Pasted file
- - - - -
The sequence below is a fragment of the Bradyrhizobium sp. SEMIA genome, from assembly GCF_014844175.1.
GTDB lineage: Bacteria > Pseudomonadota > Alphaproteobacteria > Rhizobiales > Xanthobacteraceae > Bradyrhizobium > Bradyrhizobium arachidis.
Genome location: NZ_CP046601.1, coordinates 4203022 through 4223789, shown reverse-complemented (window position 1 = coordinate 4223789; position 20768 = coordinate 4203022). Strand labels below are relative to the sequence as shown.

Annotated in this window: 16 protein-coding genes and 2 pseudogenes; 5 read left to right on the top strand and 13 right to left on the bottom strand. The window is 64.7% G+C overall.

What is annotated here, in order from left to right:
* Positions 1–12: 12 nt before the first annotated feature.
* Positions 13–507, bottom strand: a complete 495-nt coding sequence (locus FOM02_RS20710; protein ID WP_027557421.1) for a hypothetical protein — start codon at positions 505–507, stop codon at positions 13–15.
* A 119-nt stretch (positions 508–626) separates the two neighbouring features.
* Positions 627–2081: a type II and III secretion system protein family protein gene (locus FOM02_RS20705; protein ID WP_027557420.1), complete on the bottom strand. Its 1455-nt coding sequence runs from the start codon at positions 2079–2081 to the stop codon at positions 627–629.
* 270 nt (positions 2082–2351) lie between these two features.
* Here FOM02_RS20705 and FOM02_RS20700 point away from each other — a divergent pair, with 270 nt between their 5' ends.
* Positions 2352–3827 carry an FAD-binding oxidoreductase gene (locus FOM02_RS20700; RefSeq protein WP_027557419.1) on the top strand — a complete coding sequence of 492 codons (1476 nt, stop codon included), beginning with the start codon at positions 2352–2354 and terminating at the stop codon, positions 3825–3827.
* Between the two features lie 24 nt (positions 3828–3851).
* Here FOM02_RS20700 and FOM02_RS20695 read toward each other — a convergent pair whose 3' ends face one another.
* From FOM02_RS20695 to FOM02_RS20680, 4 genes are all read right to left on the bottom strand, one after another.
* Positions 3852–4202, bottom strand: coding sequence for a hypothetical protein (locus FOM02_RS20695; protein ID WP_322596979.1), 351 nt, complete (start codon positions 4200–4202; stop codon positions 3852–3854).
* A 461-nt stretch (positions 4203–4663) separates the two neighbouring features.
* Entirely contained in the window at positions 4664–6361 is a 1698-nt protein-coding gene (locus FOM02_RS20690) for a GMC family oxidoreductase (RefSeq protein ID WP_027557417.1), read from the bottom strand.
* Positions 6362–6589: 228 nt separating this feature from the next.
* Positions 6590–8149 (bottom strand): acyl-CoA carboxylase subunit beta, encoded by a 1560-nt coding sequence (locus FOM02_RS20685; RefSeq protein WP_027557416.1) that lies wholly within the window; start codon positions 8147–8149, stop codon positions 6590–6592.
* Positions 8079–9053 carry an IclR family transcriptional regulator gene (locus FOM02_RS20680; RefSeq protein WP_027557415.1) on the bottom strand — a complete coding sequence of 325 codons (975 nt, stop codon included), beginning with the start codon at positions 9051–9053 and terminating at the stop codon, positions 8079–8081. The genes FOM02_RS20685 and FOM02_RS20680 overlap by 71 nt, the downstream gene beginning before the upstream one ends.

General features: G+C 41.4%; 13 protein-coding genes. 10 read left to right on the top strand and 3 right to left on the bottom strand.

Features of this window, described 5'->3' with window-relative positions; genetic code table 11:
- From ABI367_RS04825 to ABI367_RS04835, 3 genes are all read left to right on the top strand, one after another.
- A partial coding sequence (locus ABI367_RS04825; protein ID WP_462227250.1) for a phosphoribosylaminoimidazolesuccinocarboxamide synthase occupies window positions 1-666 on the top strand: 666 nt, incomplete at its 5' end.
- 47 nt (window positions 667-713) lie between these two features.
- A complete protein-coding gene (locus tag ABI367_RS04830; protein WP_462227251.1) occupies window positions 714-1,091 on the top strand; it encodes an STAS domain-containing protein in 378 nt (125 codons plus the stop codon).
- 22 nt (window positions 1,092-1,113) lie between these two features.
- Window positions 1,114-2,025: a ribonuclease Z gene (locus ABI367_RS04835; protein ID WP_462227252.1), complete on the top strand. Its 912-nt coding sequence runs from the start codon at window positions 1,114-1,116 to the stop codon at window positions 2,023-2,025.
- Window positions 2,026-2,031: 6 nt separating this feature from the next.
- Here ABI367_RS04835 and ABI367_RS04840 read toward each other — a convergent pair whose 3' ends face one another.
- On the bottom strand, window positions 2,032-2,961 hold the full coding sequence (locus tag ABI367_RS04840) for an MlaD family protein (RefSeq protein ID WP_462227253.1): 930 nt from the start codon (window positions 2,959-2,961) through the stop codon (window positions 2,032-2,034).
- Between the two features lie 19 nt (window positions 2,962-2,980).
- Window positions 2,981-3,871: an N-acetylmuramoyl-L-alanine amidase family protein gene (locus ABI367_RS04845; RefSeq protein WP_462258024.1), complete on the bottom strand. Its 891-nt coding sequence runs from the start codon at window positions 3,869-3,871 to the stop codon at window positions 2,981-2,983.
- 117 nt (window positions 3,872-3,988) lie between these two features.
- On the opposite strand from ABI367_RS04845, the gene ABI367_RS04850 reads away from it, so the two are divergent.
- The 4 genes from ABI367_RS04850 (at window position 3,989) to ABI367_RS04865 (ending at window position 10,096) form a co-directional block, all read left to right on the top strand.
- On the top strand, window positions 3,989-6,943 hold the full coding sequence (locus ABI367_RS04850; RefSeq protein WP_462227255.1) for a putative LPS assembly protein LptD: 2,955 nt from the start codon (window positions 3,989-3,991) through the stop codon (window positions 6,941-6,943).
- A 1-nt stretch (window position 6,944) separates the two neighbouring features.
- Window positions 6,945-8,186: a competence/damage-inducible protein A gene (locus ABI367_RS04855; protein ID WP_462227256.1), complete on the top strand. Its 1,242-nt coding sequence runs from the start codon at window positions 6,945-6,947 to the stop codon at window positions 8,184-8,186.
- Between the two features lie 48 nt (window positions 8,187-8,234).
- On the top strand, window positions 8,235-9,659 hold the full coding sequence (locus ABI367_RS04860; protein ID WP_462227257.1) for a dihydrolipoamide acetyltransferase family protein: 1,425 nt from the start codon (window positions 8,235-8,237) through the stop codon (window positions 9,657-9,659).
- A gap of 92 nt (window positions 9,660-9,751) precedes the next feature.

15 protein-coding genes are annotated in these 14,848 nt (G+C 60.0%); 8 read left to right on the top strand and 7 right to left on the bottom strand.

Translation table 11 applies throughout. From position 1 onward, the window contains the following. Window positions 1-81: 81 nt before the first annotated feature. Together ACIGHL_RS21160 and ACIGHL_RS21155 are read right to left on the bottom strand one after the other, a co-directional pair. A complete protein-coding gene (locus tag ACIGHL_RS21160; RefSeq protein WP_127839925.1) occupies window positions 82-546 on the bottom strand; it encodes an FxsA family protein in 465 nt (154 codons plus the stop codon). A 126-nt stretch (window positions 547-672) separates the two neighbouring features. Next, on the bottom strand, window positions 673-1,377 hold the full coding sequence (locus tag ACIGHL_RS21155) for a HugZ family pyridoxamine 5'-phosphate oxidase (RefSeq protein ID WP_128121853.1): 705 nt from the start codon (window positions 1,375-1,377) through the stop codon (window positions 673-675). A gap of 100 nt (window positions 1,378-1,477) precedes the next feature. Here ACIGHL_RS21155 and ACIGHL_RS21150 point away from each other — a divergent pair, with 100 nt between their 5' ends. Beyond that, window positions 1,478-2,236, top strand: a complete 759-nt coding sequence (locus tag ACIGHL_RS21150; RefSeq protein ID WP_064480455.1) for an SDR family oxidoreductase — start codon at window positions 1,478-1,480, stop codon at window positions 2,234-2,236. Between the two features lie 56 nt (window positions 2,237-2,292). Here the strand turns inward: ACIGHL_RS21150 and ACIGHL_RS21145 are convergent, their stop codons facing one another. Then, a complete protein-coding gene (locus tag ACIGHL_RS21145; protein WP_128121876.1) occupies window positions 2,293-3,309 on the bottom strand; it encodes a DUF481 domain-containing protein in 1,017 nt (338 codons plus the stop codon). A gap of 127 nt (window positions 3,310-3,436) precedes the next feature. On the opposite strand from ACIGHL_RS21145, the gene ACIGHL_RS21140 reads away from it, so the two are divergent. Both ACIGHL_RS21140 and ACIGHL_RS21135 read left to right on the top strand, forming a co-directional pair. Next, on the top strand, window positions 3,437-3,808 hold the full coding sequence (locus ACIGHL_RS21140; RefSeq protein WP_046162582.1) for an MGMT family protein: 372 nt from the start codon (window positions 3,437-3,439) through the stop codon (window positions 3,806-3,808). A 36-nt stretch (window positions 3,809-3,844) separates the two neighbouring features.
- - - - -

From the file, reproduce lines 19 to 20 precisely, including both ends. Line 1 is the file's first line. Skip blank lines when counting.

* Positions 6362–6589: 228 nt separating this feature from the next.
* Positions 6590–8149 (bottom strand): acyl-CoA carboxylase subunit beta, encoded by a 1560-nt coding sequence (locus FOM02_RS20685; RefSeq protein WP_027557416.1) that lies wholly within the window; start codon positions 8147–8149, stop codon positions 6590–6592.